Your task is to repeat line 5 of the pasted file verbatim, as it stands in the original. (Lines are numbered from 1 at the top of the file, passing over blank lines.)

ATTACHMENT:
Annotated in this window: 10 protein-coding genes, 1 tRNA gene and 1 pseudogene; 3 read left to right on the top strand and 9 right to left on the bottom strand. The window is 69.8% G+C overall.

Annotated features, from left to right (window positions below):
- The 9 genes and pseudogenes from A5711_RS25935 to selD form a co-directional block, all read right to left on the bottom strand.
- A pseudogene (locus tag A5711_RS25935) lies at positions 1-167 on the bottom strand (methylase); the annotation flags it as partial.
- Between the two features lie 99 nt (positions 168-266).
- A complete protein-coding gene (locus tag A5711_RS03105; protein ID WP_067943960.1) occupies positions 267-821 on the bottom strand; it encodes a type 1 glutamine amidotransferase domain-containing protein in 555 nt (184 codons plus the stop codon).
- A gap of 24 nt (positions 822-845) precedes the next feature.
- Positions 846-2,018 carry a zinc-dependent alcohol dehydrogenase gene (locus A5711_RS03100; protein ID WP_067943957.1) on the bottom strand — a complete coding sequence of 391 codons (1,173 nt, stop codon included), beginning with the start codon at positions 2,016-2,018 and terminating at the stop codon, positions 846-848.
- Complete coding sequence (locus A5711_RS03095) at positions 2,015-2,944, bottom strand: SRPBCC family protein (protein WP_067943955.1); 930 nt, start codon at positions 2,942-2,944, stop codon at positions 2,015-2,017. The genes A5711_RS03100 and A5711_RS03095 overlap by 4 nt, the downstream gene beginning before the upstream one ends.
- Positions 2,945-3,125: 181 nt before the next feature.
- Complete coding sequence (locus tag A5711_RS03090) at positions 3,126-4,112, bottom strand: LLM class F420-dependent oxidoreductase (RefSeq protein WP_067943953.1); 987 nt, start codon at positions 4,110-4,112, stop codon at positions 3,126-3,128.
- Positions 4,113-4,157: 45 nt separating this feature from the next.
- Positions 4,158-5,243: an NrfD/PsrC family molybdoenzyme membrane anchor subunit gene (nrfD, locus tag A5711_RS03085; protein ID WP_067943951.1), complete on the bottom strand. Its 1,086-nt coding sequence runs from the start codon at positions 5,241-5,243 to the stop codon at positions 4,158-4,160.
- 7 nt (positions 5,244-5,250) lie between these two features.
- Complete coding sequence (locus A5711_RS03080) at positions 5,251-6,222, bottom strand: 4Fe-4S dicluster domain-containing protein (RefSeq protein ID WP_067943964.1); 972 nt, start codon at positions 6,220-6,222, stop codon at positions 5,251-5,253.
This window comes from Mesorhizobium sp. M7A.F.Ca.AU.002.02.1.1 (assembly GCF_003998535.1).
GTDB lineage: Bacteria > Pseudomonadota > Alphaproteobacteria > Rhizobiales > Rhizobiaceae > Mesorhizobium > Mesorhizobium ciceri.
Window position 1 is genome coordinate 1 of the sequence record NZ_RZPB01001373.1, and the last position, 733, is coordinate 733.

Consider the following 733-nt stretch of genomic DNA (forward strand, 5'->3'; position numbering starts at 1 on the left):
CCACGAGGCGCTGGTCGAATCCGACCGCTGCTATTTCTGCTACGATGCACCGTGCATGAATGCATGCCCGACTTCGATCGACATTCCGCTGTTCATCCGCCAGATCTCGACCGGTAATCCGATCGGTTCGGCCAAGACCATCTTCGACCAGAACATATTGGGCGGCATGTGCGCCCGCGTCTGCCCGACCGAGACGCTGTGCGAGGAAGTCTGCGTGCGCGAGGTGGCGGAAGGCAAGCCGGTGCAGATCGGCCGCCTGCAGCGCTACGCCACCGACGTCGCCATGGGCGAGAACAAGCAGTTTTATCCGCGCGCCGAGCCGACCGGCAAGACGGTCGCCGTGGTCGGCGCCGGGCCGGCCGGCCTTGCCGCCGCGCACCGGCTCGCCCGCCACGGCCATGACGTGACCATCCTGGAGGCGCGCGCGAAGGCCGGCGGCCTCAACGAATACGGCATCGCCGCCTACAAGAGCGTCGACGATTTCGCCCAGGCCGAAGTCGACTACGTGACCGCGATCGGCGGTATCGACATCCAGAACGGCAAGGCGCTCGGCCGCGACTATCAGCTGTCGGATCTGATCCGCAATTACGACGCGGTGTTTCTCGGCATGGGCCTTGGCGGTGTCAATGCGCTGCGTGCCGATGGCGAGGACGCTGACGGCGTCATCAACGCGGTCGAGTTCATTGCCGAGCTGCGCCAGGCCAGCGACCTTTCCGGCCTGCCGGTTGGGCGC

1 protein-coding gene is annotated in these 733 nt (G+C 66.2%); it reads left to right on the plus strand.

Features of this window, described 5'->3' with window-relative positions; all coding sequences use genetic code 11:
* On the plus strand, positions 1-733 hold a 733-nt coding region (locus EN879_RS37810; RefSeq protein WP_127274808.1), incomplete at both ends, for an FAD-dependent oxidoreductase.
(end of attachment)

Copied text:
- Between the two features lie 99 nt (positions 168-266).